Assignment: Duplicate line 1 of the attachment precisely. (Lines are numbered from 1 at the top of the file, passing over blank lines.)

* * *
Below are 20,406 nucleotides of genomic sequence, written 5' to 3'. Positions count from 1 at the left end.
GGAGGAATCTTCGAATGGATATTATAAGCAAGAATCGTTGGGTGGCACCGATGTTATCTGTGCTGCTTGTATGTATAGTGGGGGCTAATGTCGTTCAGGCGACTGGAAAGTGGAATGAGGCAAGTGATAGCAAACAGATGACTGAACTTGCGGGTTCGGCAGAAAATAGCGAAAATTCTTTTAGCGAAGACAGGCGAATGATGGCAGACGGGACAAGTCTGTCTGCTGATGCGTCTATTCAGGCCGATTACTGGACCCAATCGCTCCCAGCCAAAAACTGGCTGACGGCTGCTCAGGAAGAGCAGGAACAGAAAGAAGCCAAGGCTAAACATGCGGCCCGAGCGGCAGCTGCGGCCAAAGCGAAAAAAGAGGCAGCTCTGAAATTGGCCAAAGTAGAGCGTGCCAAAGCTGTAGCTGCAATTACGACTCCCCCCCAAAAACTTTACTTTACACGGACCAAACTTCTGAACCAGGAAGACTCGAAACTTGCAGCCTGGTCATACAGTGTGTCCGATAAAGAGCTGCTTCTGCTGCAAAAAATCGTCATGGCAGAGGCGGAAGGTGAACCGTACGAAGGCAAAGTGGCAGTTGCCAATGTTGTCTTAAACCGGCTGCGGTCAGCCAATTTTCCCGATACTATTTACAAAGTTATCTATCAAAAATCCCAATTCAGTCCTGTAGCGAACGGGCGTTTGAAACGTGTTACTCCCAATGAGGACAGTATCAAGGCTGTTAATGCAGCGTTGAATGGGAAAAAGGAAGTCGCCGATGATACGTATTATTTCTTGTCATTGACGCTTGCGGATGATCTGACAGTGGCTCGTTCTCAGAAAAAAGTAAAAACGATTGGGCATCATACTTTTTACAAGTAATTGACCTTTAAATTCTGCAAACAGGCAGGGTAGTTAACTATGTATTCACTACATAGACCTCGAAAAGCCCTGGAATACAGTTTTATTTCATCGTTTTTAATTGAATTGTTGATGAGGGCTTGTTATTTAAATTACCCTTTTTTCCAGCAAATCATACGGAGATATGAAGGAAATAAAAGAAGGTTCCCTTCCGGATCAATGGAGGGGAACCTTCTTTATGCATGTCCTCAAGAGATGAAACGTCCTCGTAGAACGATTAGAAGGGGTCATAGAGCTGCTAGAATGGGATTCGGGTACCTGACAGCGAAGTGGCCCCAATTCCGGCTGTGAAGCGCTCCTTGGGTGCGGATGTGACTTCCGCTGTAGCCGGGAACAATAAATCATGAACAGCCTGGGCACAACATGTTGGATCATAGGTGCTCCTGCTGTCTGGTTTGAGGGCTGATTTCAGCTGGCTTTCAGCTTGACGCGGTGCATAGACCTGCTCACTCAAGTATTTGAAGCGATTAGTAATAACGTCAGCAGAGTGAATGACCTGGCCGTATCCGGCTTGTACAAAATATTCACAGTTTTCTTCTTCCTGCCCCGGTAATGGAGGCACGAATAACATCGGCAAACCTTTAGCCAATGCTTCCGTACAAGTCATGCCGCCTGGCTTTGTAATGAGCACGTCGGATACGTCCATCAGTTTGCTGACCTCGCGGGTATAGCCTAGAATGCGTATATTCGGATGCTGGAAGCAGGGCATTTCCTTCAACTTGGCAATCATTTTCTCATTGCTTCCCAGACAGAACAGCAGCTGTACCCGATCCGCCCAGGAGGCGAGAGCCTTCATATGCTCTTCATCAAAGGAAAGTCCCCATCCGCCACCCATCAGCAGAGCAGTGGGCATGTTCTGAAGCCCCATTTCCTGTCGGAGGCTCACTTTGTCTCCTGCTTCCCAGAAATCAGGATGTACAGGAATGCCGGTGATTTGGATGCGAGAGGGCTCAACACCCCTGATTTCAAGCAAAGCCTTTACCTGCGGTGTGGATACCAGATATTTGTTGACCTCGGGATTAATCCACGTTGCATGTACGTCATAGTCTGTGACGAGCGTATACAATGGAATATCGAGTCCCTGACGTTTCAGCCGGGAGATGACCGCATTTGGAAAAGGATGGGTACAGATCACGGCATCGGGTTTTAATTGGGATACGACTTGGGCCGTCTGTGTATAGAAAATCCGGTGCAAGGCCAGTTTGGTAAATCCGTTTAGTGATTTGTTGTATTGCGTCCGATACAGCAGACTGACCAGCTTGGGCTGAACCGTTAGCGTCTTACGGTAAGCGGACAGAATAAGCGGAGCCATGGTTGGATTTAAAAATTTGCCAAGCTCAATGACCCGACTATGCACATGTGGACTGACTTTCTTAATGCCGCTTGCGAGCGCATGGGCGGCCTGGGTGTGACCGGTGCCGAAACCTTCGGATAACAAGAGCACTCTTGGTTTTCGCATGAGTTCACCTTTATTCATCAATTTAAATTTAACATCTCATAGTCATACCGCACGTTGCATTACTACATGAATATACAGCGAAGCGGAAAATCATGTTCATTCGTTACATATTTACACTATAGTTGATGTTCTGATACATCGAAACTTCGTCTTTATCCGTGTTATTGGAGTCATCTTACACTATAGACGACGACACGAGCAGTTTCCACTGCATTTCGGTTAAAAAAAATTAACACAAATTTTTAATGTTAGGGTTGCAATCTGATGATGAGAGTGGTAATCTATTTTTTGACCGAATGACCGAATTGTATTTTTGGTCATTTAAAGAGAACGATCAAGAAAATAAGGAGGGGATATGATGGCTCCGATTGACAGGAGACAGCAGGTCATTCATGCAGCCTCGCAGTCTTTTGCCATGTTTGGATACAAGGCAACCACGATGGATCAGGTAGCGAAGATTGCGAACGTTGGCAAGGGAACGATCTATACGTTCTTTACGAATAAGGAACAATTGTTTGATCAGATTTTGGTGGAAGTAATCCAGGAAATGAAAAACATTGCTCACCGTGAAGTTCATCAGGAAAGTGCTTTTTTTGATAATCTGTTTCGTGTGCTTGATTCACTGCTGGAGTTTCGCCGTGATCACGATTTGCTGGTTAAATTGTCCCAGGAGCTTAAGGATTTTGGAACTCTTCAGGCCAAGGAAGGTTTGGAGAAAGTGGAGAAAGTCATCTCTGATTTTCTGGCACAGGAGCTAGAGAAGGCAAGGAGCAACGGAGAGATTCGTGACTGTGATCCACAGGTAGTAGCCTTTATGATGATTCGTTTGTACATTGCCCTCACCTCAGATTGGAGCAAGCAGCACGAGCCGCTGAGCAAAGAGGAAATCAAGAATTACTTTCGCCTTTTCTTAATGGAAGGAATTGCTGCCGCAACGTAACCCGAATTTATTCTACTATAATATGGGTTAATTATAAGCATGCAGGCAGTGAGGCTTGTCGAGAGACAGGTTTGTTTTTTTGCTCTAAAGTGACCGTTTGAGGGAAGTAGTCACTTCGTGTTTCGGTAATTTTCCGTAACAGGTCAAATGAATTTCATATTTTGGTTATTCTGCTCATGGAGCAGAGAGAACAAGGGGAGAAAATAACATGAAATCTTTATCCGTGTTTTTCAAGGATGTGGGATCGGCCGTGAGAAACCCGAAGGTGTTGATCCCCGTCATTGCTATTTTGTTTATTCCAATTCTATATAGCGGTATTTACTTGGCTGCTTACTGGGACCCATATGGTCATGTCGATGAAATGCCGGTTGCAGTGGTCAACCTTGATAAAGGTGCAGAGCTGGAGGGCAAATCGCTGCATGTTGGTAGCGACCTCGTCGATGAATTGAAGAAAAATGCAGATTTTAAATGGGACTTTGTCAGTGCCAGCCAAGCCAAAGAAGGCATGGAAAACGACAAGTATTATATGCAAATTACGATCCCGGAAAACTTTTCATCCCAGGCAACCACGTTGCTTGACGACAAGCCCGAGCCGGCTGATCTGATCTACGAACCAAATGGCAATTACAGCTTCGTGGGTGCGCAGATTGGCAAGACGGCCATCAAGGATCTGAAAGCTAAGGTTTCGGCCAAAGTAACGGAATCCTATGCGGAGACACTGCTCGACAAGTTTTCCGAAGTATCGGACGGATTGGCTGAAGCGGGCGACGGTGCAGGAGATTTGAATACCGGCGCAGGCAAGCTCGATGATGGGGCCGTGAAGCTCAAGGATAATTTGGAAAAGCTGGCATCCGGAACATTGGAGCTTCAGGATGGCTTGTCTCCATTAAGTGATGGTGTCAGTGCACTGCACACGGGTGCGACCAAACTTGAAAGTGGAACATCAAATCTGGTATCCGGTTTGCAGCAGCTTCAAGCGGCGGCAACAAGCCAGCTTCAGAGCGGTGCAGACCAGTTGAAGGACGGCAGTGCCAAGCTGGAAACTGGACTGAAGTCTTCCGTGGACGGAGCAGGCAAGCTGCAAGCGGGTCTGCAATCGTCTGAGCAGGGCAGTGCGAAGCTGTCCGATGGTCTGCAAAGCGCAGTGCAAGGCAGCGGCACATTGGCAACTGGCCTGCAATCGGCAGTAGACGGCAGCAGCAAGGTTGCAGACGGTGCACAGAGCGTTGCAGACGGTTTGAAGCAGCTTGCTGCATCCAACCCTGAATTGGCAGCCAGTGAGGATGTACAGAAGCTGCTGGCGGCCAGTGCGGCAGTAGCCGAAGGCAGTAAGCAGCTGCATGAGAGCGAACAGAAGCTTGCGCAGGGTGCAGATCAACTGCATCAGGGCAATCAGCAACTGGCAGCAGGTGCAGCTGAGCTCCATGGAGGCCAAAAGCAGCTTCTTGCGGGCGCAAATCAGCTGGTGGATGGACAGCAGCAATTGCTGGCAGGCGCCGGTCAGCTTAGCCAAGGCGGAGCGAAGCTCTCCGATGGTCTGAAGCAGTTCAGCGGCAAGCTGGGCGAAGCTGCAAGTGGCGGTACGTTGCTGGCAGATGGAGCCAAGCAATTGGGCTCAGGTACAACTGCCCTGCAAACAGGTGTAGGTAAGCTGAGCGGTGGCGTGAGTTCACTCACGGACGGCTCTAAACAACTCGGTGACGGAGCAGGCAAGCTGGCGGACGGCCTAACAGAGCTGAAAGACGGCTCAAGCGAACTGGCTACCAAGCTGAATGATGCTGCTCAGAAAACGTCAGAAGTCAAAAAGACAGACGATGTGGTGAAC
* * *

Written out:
Below are 20,406 nucleotides of genomic sequence, written 5' to 3'. Positions count from 1 at the left end.